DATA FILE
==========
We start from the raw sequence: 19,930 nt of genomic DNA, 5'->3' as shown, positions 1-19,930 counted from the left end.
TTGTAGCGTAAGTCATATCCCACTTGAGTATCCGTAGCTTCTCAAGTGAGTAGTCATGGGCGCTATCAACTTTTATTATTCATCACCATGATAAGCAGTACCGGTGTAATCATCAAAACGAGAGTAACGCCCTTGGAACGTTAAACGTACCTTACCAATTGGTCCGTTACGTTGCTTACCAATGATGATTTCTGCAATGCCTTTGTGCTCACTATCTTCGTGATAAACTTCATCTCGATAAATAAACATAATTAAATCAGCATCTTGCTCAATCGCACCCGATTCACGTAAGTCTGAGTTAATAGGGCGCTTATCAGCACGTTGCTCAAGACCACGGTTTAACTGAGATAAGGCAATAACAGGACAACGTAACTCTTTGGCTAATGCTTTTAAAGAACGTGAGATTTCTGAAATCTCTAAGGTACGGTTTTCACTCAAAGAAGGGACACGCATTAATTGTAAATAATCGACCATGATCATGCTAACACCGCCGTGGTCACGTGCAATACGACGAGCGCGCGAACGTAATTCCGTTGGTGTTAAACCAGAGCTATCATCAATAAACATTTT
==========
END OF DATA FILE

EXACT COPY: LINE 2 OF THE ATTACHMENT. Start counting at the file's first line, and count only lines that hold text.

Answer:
TTGTAGCGTAAGTCATATCCCACTTGAGTATCCGTAGCTTCTCAAGTGAGTAGTCATGGGCGCTATCAACTTTTATTATTCATCACCATGATAAGCAGTACCGGTGTAATCATCAAAACGAGAGTAACGCCCTTGGAACGTTAAACGTACCTTACCAATTGGTCCGTTACGTTGCTTACCAATGATGATTTCTGCAATGCCTTTGTGCTCACTATCTTCGTGATAAACTTCATCTCGATAAATAAACATAATTAAATCAGCATCTTGCTCAATCGCACCCGATTCACGTAAGTCTGAGTTAATAGGGCGCTTATCAGCACGTTGCTCAAGACCACGGTTTAACTGAGATAAGGCAATAACAGGACAACGTAACTCTTTGGCTAATGCTTTTAAAGAACGTGAGATTTCTGAAATCTCTAAGGTACGGTTTTCACTCAAAGAAGGGACACGCATTAATTGTAAATAATCGACCATGATCATGCTAACACCGCCGTGGTCACGTGCAATACGACGAGCGCGCGAACGTAATTCCGTTGGTGTTAAACCAGAGCTATCATCAATAAACATTTT